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orion

Dumpling House

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I've just gotten back to Philly after being away for a few months so I don't know how new this place is or if it was covered somewhere on the board already, but I don't see anything and this is a fairly big deal to me.

Philly's Chinatown finally has an answer to all the delicious and dirt-cheap dumpling places that can be found in NYC's. Whenever I take the Chinatown bus to the city I usually can't resist a sesame pancake and an order of fried dumplings from Dumpling House on Eldrige St, where 6 delicious pork and chive dumplings are a buck and a sesame pancake with beef is $1.50.

Now there's a Dumpling House in Philly (I don't think there's any connection to the NYC store though), and though it's a bit more expensive, there is finally a place to get sesame pancakes and cheap dumplings.

Yesterday I tried the pork and chive dumplings, $2.50 an order, and a sesame pancake, which was 75 cents but didn't have any filling. (I figured the basic version would at least include the cilantro and pickled carrots but apparently that's the "vegetable stuffed sesame pancake.") The dumplings were awesome, maybe not quite up to Dumpling House or Dumpling Man in NYC but close enough for me.

The Sesame pancake was a bit different than I'm used to. For one, it was an individual bun instead of a slice of a pie-shaped loaf as in NYC. It seemed fresh-made and was nice and crispy on the outside. It was pretty good all around besides being too thick though, with too much doughy inside. I'll happily take it as a first step though. I'll be definitely making it part of my lunchtime rotation.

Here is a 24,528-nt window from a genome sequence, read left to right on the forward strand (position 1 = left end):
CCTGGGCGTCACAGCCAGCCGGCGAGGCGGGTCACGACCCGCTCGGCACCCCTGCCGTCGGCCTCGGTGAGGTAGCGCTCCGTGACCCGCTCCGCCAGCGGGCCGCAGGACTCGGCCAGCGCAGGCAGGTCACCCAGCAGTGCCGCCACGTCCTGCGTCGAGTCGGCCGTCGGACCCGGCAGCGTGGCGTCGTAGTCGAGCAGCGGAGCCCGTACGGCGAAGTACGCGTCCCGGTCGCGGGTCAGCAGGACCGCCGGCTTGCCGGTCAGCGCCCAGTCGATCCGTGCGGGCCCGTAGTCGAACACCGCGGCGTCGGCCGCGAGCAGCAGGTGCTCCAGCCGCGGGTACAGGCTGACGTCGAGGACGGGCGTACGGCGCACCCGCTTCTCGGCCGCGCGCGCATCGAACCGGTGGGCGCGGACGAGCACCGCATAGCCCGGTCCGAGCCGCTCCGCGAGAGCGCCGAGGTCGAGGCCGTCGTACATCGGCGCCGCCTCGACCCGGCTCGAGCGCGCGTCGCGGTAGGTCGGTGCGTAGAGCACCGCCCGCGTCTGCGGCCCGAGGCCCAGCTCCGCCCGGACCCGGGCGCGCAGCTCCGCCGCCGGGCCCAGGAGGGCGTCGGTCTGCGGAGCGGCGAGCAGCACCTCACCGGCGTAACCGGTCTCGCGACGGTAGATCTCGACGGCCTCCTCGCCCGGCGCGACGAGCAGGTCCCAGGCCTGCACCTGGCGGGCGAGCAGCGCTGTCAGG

It's between 9th and 10th on Race, in one of the storefronts between Xe Lua and Nan Zhou.


Edited by orion (log)

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Excellent! Thanks for the tip, Orion.

I'm not sure how the eG crew missed that, we've been patrolling that stretch of Race lately! Maybe we've been distracted by the sudden arrival of the customize your bowl of noodle places...

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Sesame Pancake with Roast Pork

gallery_23992_3606_25247.jpg

I should have put something in the shot for scale... it's actually bigger than I expected, about the size of a McDonald's hamburger. Nice sesame flavor, good crunch, the pork was tasty, and the veggies gave it a kind-of bahn mi effect. Excellent snack for $2.50.

Chive/Pork Fried Dumplings

gallery_23992_3606_48445.jpg

These were actually much better than they look, well-crisped on one side, still tender on the other, pot-sticker-style. The filling was juicy and flavorful. They didn't serve any dipping sauce with them, but there was soy sauce and sriracha on the table. We didn't ask, maybe they have something else too. Ridiculously good at $2.50 for 8 of them.

The only problem is that this place REALLY ought to be open later, I get totally in the mood for this kind of thing at about 1am. Sadly, they appear to close about 9:00 pm right now. Still, they're available for a great quick lunch, or random snack.


Edited by philadining (log)

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Glad they were open! I stopped by on Tuesday, and found the place empty except for the wowner, who was shaking her head and saying over and over "it's an awful day... an awful day..." Needless to say, they weren't serving food!

The scallion pancake looks terrific; I can't wait to try this place...

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They didn't serve any dipping sauce with them, but there was soy sauce and sriracha on the table.

Actually, that's probably not soy sauce on the table: typically places like this just use the soy sauce bottles for the dumpling sauce, which seems to always be a mix of soy sauce, rice vinegar, sugar and a little bit of sesame oil. (Sometimes the contents of the sriracha bottle are different too...the hot sauce is sometimes much thinner than sriracha is.)

And if you think $2.50 is a great deal for the dumplings, you should check out the places in NYC that charge $1!

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I had a similar experience to Andrew's today. Stopped in for a surgical strike late afternoon dumpling snack and found the door open with the "OPEN" sign prominently displayed, but was told they weren't open. Weird.